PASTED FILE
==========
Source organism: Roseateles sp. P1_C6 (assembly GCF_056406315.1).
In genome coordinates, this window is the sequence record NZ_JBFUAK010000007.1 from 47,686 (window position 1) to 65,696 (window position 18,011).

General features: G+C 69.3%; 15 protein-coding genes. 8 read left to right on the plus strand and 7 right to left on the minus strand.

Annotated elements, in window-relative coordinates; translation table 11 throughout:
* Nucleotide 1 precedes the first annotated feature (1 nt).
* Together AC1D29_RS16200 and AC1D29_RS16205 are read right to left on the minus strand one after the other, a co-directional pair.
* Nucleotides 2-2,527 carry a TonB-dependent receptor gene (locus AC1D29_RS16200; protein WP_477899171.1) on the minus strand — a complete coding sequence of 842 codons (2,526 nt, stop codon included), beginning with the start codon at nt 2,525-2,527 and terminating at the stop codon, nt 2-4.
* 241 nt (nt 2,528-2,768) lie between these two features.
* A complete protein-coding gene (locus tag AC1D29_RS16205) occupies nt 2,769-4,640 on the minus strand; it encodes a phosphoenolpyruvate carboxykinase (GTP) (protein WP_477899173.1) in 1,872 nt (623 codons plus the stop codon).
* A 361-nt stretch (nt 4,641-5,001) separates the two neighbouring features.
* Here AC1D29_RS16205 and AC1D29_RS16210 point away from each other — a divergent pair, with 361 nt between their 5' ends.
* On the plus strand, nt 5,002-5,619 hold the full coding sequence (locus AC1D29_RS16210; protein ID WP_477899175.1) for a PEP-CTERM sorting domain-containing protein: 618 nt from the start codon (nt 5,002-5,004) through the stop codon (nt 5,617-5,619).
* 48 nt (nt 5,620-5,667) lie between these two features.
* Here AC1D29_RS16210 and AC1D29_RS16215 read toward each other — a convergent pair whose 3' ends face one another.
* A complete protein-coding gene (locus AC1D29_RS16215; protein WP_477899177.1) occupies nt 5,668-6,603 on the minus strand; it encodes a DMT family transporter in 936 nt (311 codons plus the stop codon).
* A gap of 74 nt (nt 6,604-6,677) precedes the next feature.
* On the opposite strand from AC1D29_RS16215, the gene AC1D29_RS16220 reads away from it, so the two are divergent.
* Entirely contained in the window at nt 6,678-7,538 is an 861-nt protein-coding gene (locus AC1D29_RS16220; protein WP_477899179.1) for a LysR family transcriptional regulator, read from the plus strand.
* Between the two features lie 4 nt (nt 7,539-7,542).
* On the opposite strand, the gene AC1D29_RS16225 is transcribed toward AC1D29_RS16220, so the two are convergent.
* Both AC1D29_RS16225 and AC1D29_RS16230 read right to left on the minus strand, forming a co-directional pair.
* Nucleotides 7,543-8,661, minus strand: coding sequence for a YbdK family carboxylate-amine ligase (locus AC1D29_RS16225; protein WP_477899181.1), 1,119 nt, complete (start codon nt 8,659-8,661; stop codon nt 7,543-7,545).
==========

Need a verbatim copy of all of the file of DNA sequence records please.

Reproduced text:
Source organism: Roseateles sp. P1_C6 (assembly GCF_056406315.1).
In genome coordinates, this window is the sequence record NZ_JBFUAK010000007.1 from 47,686 (window position 1) to 65,696 (window position 18,011).

General features: G+C 69.3%; 15 protein-coding genes. 8 read left to right on the plus strand and 7 right to left on the minus strand.

Annotated elements, in window-relative coordinates; translation table 11 throughout:
* Nucleotide 1 precedes the first annotated feature (1 nt).
* Together AC1D29_RS16200 and AC1D29_RS16205 are read right to left on the minus strand one after the other, a co-directional pair.
* Nucleotides 2-2,527 carry a TonB-dependent receptor gene (locus AC1D29_RS16200; protein WP_477899171.1) on the minus strand — a complete coding sequence of 842 codons (2,526 nt, stop codon included), beginning with the start codon at nt 2,525-2,527 and terminating at the stop codon, nt 2-4.
* 241 nt (nt 2,528-2,768) lie between these two features.
* A complete protein-coding gene (locus tag AC1D29_RS16205) occupies nt 2,769-4,640 on the minus strand; it encodes a phosphoenolpyruvate carboxykinase (GTP) (protein WP_477899173.1) in 1,872 nt (623 codons plus the stop codon).
* A 361-nt stretch (nt 4,641-5,001) separates the two neighbouring features.
* Here AC1D29_RS16205 and AC1D29_RS16210 point away from each other — a divergent pair, with 361 nt between their 5' ends.
* On the plus strand, nt 5,002-5,619 hold the full coding sequence (locus AC1D29_RS16210; protein ID WP_477899175.1) for a PEP-CTERM sorting domain-containing protein: 618 nt from the start codon (nt 5,002-5,004) through the stop codon (nt 5,617-5,619).
* 48 nt (nt 5,620-5,667) lie between these two features.
* Here AC1D29_RS16210 and AC1D29_RS16215 read toward each other — a convergent pair whose 3' ends face one another.
* A complete protein-coding gene (locus AC1D29_RS16215; protein WP_477899177.1) occupies nt 5,668-6,603 on the minus strand; it encodes a DMT family transporter in 936 nt (311 codons plus the stop codon).
* A gap of 74 nt (nt 6,604-6,677) precedes the next feature.
* On the opposite strand from AC1D29_RS16215, the gene AC1D29_RS16220 reads away from it, so the two are divergent.
* Entirely contained in the window at nt 6,678-7,538 is an 861-nt protein-coding gene (locus AC1D29_RS16220; protein WP_477899179.1) for a LysR family transcriptional regulator, read from the plus strand.
* Between the two features lie 4 nt (nt 7,539-7,542).
* On the opposite strand, the gene AC1D29_RS16225 is transcribed toward AC1D29_RS16220, so the two are convergent.
* Both AC1D29_RS16225 and AC1D29_RS16230 read right to left on the minus strand, forming a co-directional pair.
* Nucleotides 7,543-8,661, minus strand: coding sequence for a YbdK family carboxylate-amine ligase (locus AC1D29_RS16225; protein WP_477899181.1), 1,119 nt, complete (start codon nt 8,659-8,661; stop codon nt 7,543-7,545).